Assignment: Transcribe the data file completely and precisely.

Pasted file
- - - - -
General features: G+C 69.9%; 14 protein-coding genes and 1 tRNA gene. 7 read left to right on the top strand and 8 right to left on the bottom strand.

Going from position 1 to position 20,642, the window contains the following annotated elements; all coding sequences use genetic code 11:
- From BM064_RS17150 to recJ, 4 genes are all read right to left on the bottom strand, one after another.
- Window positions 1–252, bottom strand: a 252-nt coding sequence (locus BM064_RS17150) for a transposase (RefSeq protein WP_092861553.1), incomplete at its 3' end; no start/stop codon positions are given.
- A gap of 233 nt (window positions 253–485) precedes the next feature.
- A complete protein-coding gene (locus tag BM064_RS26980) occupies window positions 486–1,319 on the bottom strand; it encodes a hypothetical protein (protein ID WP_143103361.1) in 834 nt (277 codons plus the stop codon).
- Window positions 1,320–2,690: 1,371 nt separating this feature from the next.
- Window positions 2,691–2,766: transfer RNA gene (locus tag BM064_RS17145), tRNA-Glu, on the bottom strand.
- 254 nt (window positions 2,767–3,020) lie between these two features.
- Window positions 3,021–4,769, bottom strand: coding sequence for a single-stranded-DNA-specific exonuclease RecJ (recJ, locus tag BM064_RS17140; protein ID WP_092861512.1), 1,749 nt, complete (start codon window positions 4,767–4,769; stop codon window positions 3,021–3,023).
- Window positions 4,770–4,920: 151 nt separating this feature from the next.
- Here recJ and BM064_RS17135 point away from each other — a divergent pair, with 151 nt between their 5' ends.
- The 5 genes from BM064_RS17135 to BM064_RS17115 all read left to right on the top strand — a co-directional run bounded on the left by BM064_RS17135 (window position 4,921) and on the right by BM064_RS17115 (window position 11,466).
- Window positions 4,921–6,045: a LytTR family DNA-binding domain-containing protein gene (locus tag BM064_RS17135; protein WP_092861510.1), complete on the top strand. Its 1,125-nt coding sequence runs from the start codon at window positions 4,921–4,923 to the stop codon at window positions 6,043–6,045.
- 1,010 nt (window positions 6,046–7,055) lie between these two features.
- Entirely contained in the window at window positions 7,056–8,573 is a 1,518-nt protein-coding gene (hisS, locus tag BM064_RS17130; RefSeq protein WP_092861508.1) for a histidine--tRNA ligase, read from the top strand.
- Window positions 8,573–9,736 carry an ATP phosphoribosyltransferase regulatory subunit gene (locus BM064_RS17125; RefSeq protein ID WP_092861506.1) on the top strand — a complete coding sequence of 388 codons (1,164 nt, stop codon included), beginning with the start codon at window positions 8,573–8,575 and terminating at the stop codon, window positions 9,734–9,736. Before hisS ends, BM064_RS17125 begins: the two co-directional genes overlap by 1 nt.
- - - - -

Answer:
General features: G+C 69.9%; 14 protein-coding genes and 1 tRNA gene. 7 read left to right on the top strand and 8 right to left on the bottom strand.

Going from position 1 to position 20,642, the window contains the following annotated elements; all coding sequences use genetic code 11:
- From BM064_RS17150 to recJ, 4 genes are all read right to left on the bottom strand, one after another.
- Window positions 1–252, bottom strand: a 252-nt coding sequence (locus BM064_RS17150) for a transposase (RefSeq protein WP_092861553.1), incomplete at its 3' end; no start/stop codon positions are given.
- A gap of 233 nt (window positions 253–485) precedes the next feature.
- A complete protein-coding gene (locus tag BM064_RS26980) occupies window positions 486–1,319 on the bottom strand; it encodes a hypothetical protein (protein ID WP_143103361.1) in 834 nt (277 codons plus the stop codon).
- Window positions 1,320–2,690: 1,371 nt separating this feature from the next.
- Window positions 2,691–2,766: transfer RNA gene (locus tag BM064_RS17145), tRNA-Glu, on the bottom strand.
- 254 nt (window positions 2,767–3,020) lie between these two features.
- Window positions 3,021–4,769, bottom strand: coding sequence for a single-stranded-DNA-specific exonuclease RecJ (recJ, locus tag BM064_RS17140; protein ID WP_092861512.1), 1,749 nt, complete (start codon window positions 4,767–4,769; stop codon window positions 3,021–3,023).
- Window positions 4,770–4,920: 151 nt separating this feature from the next.
- Here recJ and BM064_RS17135 point away from each other — a divergent pair, with 151 nt between their 5' ends.
- The 5 genes from BM064_RS17135 to BM064_RS17115 all read left to right on the top strand — a co-directional run bounded on the left by BM064_RS17135 (window position 4,921) and on the right by BM064_RS17115 (window position 11,466).
- Window positions 4,921–6,045: a LytTR family DNA-binding domain-containing protein gene (locus tag BM064_RS17135; protein WP_092861510.1), complete on the top strand. Its 1,125-nt coding sequence runs from the start codon at window positions 4,921–4,923 to the stop codon at window positions 6,043–6,045.
- 1,010 nt (window positions 6,046–7,055) lie between these two features.
- Entirely contained in the window at window positions 7,056–8,573 is a 1,518-nt protein-coding gene (hisS, locus tag BM064_RS17130; RefSeq protein WP_092861508.1) for a histidine--tRNA ligase, read from the top strand.
- Window positions 8,573–9,736 carry an ATP phosphoribosyltransferase regulatory subunit gene (locus BM064_RS17125; RefSeq protein ID WP_092861506.1) on the top strand — a complete coding sequence of 388 codons (1,164 nt, stop codon included), beginning with the start codon at window positions 8,573–8,575 and terminating at the stop codon, window positions 9,734–9,736. Before hisS ends, BM064_RS17125 begins: the two co-directional genes overlap by 1 nt.